Newly-arriving refugees are particularly dependent upon the services of voluntary agencies, especially those who do not have family already living in the United States. According to a 2006 study focused on the role of faith-based refugee resettlement agencies, resettlement agency staff have consistently expressed concern and frustration surrounding the lack of federal funding for voluntary agencies, explicitly stating that the amount of funding provided is not adequate to address the needs of their clients.[8] The U.S. Department of State requires voluntary agencies to conduct a cost analysis of their refugee resettlement services to assess their monetary needs and discern the annual amount of funding that will be provided. A 2008 study conducted by Lutheran Immigration and Refugee Service explained that the federal contributions provided by the U.S. Department of State had provided $850 per-person funding to the organization which, after calculating the actual expenses associated with providing refugee clients with basic needs, cultural orientation, and case management, amounted to only 39 percent of the total cost accrued.[9] The remaining funds were covered by private and public donations, volunteer hours, and direct contributions from affiliate agencies.[9]

The U.S. Senate Committee on Foreign Relations released a report in 2010 criticizing the governmental failure to increase federal funding in order to meet the needs of newly-arriving refugees, stating that ‘the decades-old grant level had declined by more than 50 percent in real terms due to inflation’.[10]

List of VOLAGs[edit]


  1. ^ "What is a VOLAG? | DSHS". www.dshs.wa.gov. Retrieved 2020-07-09.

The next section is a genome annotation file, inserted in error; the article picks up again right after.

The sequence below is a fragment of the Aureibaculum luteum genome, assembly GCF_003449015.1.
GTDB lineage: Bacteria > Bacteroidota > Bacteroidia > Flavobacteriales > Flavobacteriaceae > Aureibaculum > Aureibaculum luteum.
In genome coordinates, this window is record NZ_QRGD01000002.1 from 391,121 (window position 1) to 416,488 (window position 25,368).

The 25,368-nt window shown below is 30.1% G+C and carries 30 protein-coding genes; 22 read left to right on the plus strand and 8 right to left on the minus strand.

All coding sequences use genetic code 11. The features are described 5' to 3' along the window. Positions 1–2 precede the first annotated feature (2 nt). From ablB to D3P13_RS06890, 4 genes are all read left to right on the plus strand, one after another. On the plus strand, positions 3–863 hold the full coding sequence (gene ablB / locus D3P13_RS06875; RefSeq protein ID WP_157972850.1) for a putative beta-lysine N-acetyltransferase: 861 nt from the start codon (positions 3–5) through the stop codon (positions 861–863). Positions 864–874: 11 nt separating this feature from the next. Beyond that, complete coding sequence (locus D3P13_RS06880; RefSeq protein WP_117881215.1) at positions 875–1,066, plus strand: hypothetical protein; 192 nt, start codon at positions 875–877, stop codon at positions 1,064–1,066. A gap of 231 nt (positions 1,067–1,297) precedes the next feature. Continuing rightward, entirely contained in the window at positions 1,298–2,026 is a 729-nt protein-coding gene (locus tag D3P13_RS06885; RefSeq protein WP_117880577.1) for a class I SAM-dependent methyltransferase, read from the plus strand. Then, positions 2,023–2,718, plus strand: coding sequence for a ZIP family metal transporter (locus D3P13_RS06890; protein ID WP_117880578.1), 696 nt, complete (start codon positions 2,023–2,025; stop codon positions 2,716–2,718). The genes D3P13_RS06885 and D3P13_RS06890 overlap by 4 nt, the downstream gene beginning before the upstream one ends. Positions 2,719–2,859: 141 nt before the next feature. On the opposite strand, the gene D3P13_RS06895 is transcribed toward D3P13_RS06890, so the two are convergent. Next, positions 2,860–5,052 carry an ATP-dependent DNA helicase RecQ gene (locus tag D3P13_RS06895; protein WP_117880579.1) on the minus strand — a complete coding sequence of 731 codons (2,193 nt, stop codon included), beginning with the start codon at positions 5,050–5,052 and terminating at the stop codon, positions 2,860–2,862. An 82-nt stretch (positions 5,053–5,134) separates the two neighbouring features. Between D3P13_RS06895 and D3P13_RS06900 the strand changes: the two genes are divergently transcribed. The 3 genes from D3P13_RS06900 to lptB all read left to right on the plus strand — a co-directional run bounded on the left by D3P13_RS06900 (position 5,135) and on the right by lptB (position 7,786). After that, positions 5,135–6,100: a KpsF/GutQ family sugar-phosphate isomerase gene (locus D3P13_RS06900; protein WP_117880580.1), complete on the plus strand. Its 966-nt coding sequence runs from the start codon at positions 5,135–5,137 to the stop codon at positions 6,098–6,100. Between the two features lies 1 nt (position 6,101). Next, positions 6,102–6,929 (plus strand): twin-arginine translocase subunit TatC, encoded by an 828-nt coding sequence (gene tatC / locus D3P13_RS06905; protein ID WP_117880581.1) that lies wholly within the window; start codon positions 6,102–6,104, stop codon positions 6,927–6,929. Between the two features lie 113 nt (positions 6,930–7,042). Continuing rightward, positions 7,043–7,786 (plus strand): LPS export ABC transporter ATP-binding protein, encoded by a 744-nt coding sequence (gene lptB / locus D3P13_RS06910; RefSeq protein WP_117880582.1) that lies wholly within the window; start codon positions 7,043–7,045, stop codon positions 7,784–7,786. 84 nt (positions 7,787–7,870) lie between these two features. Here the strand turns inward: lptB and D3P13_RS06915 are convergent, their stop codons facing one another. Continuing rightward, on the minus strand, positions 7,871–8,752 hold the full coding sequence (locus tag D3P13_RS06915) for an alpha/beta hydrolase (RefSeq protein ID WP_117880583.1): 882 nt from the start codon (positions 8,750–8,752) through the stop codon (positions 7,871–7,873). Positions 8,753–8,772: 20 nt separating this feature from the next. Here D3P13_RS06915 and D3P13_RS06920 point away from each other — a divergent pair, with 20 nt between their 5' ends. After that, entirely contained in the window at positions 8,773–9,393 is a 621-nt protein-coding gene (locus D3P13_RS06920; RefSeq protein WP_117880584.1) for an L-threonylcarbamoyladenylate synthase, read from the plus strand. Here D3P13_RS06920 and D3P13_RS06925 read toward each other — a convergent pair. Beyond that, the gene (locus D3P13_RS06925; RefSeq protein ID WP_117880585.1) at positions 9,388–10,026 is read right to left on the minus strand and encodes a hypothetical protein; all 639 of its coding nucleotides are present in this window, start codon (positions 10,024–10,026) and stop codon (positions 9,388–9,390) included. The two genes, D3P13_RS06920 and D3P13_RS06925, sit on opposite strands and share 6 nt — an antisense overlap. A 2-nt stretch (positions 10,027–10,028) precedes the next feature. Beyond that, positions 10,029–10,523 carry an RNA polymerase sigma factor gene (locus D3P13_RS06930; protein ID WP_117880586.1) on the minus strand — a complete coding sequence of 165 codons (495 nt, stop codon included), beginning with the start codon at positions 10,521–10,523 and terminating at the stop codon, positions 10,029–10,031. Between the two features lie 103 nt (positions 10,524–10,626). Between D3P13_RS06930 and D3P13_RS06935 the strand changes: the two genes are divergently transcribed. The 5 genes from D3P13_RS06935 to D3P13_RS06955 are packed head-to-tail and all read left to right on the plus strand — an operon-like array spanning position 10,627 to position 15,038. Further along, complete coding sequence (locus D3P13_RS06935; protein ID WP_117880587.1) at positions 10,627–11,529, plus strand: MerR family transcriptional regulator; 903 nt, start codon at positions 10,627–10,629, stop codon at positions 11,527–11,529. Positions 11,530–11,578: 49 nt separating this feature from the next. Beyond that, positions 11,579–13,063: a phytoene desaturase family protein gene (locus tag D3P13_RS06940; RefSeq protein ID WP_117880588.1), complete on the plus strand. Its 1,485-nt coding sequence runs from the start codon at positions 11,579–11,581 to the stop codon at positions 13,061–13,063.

2. ^ a b c d Zucker, Norman (1982-01-01). "Refugee Resettlement in the United States: The Role of the Voluntary Agencies". Michigan Journal of International Law. 3 (1): 155–177. ISSN 1052-2867.
  3. ^ Christensen, Rachel A.; Ebrahim, Alnoor (2006). "How does accountability affect mission? The case of a nonprofit serving immigrants and refugees". Nonprofit Management and Leadership. 17 (2): 195–209. doi:10.1002/nml.143. ISSN 1542-7854.
  4. ^ Pub. L. No. 80-774, 62 Stat. 1009 (1948).
  5. ^ Bureau of Public Affairs, Dep't of State, Cuban-Haitian Arrivals in the U.S., Current, Policy No. 193 (1980).
  6. ^ Foreign Relations Authorization Act, Pub. L. No. 95-426, 92 Stat. 963 (1979)
  7. ^ Pub. L. No. 96-212, § 411, 94 Stat. 102 (1980) (to be codified at 8 U.S.C. §1521).
  8. ^ Nawyn, Stephanie J. 2006. Making a Place to Call Home: Refugee Resettlement Organizations, Religion, and the State. PhD diss., University of Southern California.
  9. ^ a b LIRS (Lutheran Immigration and Refugee Service). 2009. The Real Cost of Welcome: A Financial Analysis of Local Refugee Reception. Baltimore: Lutheran Immigration and Refugee Service. 119
  10. ^ US Senate Committee on Foreign Relations. 2010. “Abandoned on Arrival: Implications for Refugees and Local Communities Burdened by a U.S. Refugee System That is Not Working.” Washington, DC: US Printing Office.